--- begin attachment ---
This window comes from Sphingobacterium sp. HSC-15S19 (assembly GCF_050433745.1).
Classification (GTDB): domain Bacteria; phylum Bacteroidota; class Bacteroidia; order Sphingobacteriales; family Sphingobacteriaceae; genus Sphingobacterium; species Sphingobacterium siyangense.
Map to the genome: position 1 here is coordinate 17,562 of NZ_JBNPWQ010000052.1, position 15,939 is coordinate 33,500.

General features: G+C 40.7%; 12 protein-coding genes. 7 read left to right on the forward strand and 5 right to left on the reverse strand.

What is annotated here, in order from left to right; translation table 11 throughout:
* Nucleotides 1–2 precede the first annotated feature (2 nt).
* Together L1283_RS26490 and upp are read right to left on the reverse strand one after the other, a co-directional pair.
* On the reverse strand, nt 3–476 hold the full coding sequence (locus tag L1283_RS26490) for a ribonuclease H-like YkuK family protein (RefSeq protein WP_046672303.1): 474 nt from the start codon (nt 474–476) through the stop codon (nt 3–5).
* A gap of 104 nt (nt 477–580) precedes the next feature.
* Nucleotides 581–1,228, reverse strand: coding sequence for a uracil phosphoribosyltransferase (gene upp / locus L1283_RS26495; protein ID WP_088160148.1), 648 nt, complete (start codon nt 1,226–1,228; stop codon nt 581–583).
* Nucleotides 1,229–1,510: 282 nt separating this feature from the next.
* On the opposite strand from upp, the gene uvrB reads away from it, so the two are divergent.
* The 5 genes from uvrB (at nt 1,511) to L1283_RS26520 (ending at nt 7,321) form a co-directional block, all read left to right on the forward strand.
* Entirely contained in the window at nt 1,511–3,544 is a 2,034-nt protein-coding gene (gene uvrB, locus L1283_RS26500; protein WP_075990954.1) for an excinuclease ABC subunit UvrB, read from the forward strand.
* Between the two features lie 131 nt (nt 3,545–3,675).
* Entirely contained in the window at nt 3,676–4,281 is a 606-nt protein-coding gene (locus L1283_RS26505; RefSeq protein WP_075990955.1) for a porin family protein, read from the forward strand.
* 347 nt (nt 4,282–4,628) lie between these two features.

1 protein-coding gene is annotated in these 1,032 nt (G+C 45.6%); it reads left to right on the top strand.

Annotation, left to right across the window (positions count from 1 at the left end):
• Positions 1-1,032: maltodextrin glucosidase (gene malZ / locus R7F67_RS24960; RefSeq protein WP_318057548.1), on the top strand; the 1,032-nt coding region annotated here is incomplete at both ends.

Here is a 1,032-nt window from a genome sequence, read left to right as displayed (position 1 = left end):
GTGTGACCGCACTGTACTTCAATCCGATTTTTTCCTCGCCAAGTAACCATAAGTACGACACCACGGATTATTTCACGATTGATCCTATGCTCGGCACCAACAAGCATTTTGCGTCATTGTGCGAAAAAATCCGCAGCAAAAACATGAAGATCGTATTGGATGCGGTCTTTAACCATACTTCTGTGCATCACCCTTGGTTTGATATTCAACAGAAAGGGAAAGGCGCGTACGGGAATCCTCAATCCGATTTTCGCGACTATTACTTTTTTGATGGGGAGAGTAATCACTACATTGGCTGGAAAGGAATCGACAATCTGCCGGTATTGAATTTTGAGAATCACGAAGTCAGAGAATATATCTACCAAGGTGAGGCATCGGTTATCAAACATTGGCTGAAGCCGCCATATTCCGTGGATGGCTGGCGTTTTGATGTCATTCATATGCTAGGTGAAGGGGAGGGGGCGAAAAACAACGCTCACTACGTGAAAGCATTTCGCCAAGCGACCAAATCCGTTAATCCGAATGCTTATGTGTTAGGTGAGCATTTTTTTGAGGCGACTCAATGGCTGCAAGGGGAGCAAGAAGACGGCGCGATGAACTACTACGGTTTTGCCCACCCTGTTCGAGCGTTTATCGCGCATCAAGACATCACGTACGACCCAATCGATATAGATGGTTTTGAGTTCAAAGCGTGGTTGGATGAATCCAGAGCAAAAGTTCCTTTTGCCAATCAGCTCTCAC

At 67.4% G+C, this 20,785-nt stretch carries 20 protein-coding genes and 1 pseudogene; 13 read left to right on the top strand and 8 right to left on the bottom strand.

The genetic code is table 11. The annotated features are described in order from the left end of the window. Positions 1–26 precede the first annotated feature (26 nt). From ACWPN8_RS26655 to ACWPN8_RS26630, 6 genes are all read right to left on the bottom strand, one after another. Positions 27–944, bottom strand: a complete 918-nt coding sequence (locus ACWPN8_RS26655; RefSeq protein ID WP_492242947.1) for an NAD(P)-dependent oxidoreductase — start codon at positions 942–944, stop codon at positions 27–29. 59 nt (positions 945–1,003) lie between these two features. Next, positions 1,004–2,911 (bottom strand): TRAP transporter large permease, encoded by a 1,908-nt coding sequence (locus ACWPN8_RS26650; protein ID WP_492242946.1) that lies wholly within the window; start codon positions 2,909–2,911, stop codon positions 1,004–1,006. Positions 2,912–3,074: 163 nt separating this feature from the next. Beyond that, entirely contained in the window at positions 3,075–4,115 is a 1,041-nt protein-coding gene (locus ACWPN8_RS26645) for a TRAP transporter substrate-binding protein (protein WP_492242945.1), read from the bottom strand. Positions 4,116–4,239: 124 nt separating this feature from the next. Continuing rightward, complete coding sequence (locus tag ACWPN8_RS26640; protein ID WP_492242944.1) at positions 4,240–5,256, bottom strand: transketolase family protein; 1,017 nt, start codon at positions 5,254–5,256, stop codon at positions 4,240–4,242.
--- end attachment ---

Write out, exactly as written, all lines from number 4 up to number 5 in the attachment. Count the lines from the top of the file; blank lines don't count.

General features: G+C 40.7%; 12 protein-coding genes. 7 read left to right on the forward strand and 5 right to left on the reverse strand.

What is annotated here, in order from left to right; translation table 11 throughout: